Thanks to a donation, the seniors at Caritas Altenzentrum St. Elisabeth can embark on 700 different virtual bike tours.
The residents of Caritas Altenzentrum St. Elisabeth in Germersheim enjoy taking virtual bike tours around the world. This is made possible by Bike Labyrinth, which was acquired thanks to a generous donation from the Dora-Detzel Foundation.
Franziska Wink is cycling through Munich, passing by Marienplatz. "Isn't there a way to the Viktualienmarkt from here?" asks Kirstin Fischer, Head of Social Services, and the senior adjusts her course accordingly. The two engage in a conversation about the famous market, the Bavarian capital, and Oktoberfest because Franziska Wink hails from Lower Bavaria and has been to Munich several times. The bike tour brings back memories of her old homeland.
The senior isn't actually cycling through Bavaria but is sitting in her wheelchair on the first floor of Caritas Altenzentrum St. Elisabeth. Her feet are resting on the pedals of the MOTOmed motion trainer, a type of bicycle ergometer. "I'm not pedaling myself, I'm being pedaled," the senior reveals with a laugh. The MOTOmed has been available in the senior center for a while. Residents can sit in a wheelchair or a chair in front of it, actively pedal or let their legs move passively, each according to their ability. The device can also be switched to manual mode.
The recent popularity of the MOTOmed is due to the associated television screen that now stands in front of it. It's not just an ordinary screen but a Bike Labyrinth that allows residents to virtually cycle through the entire world, from Paris to New York. Nearly 700 interactive bike tours can be selected. Video clips are included, recorded by a cyclist with a camera during an actual bike tour through each city. When the seniors embark on their virtual tour, they see the city on the screen from the perspective of a cyclist and hear the sounds of a city and bicycle bells. At intersections, they can decide whether to turn left or right by pressing a yellow or blue button. When they stop pedaling, the film also stops.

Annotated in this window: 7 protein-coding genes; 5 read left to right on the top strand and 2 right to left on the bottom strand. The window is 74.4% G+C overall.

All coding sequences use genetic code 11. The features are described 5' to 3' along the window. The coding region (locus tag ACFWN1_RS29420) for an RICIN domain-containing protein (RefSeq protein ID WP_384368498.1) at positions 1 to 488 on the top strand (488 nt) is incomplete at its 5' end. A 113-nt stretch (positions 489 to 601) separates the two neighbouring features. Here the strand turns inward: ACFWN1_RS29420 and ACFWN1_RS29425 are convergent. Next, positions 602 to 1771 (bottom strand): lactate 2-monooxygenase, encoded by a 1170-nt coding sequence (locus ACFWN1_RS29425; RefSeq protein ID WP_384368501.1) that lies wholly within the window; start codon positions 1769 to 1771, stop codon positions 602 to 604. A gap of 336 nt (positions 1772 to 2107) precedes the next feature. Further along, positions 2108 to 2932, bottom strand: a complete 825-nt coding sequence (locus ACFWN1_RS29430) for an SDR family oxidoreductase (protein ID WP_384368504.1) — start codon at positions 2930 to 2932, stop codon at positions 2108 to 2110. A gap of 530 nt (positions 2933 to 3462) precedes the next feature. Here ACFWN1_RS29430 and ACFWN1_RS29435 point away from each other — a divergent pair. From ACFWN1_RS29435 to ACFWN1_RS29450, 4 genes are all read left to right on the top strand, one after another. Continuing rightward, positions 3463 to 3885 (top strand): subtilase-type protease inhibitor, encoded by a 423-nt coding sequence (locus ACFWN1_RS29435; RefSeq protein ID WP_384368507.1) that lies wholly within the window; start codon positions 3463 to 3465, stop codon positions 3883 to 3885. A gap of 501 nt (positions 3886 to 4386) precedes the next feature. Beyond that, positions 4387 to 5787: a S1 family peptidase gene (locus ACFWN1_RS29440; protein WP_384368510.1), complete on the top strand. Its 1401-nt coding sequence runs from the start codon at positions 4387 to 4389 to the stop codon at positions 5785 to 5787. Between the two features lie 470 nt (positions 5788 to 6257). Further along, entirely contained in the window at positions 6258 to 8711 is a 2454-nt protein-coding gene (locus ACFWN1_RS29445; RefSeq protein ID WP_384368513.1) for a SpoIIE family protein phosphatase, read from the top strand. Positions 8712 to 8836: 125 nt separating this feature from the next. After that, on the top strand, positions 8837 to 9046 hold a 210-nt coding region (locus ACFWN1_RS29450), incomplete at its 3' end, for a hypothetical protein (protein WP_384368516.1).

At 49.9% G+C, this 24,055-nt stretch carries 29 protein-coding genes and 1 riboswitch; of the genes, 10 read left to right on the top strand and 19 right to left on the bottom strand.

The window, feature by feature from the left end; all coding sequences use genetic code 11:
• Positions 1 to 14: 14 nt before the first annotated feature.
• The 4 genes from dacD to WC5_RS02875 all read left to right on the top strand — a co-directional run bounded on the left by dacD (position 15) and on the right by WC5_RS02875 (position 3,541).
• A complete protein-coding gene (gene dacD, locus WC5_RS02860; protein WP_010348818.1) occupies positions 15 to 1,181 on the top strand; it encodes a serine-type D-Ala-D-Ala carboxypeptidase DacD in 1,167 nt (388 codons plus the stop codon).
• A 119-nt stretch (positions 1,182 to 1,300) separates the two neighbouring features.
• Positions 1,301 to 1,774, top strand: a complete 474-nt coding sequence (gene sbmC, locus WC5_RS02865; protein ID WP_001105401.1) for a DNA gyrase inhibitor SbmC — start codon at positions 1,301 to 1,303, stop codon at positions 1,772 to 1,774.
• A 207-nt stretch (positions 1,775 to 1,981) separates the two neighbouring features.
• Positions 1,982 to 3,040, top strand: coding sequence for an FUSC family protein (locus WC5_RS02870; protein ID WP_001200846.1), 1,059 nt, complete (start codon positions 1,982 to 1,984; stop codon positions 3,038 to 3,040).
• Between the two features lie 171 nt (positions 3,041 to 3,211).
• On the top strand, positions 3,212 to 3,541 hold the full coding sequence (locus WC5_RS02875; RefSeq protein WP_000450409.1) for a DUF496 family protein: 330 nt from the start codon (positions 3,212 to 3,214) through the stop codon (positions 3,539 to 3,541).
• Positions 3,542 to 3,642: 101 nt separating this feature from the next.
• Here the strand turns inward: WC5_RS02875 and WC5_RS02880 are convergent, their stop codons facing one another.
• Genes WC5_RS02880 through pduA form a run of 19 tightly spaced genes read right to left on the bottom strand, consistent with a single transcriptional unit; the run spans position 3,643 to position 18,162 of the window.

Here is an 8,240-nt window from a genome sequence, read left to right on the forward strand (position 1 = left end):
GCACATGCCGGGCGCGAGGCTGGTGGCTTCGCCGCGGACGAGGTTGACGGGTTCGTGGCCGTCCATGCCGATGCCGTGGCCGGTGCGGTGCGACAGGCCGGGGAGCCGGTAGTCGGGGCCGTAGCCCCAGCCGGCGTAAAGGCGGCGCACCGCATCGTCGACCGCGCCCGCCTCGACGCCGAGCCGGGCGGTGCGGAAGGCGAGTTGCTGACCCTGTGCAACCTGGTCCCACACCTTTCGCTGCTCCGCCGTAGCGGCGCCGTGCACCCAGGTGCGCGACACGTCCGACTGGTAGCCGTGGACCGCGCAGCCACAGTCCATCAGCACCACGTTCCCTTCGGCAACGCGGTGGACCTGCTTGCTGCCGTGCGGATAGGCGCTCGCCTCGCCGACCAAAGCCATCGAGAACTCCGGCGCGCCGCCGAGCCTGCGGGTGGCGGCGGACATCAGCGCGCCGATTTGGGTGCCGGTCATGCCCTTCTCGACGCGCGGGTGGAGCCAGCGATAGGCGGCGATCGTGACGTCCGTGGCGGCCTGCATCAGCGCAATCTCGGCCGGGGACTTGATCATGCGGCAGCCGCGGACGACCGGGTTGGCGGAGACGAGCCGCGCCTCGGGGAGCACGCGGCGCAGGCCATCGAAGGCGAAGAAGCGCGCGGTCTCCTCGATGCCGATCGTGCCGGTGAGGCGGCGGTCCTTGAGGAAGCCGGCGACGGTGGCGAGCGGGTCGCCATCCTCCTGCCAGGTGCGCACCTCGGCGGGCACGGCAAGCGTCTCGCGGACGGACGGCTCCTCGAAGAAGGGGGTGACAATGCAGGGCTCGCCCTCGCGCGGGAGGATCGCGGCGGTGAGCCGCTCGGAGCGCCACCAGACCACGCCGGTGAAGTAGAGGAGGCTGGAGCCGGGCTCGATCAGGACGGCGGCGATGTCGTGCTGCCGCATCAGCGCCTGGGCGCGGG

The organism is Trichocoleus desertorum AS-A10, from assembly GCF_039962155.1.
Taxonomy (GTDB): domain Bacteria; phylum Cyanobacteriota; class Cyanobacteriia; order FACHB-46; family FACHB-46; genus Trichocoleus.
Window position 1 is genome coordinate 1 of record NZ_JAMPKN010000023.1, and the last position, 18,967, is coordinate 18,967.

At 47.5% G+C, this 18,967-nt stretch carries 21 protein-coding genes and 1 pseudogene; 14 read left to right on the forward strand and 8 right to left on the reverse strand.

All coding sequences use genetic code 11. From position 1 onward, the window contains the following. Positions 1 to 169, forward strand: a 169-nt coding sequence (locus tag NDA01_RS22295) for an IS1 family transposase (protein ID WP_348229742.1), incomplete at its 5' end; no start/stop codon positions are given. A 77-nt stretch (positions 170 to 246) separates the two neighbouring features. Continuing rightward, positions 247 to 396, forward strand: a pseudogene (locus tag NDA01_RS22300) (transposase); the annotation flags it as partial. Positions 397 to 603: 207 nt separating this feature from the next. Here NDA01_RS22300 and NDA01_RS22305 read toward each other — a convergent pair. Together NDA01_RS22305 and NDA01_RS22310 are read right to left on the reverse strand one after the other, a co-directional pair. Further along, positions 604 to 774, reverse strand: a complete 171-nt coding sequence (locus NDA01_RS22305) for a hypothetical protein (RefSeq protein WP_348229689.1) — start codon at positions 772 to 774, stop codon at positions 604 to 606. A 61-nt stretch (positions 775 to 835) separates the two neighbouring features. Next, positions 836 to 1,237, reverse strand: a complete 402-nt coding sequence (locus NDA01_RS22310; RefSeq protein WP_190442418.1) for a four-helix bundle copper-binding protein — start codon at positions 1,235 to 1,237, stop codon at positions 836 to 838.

Bike Labyrinth is a donation from the Dora-Detzel Foundation, which was established in 2008 and has been fulfilling the wishes of the residents at Caritas Altenzentrum St. Elisabeth for years. The foundation traces its origins back to Hans Puderer, a resident of Lingenfeld who passed away in 2007. He left a substantial fortune and expressed his desire for the establishment of a foundation to support seniors. "Actually, he would have liked that a nursing home be built with it, but that wasn't feasible," explains Regina Ungeheuer, who, along with Dean Jörg Rubeck and Jan Gehrlein, forms the foundation's board. Instead, the money distributed by the foundation now supports Caritas Altenzentrum St. Elisabeth. It was important to Puderer that the purchases benefit everyone. In recent years, the senior center has received a minibus, acquired seating groups, landscaped the garden, and now purchased Bike Labyrinth for approximately 6,000 euros. "We couldn't have afforded it otherwise," says facility manager Kim Smetan, who is very grateful for the support.
Therapists who visit the residents would also like to use Bike Labyrinth for their work. When needed, the device can be easily rolled into a resident's room for exercise sessions. Thanks to Bike Labyrinth, staff members in social care take the residents on a journey around the world, offering a little vacation.
Franziska Wink is now traveling through Corsica. "This is probably not for me, with these steep roads and curves," she notes, and Kirstin Fischer continues searching. "Austria would be nice," the senior suggests. That's also available, as well as excursions to national parks in the USA or dream tours through the Dolomites. But Bike Labyrinth can do even more. "You can not only go on bike tours, but there are also various quizzes," Kirstin Fischer explains. Soon, everyone is participating in the country guessing game: Franziska Wink, Kirstin Fischer, Kim Smetan, and Regina Ungeheuer because it's not as easy as it seems. Is the sandy beach shown on the screen in Italy or Brazil? Meanwhile, Franziska Wink continues pedaling. Now she's allowed to burst yellow and blue balloons using the buttons on the handlebars. She's been on the journey for nearly an hour. "This is a good thing, truly interesting," she says.
Text and Photos: Dr. Christine Kraus for the Caritas Association for the Diocese of Speyer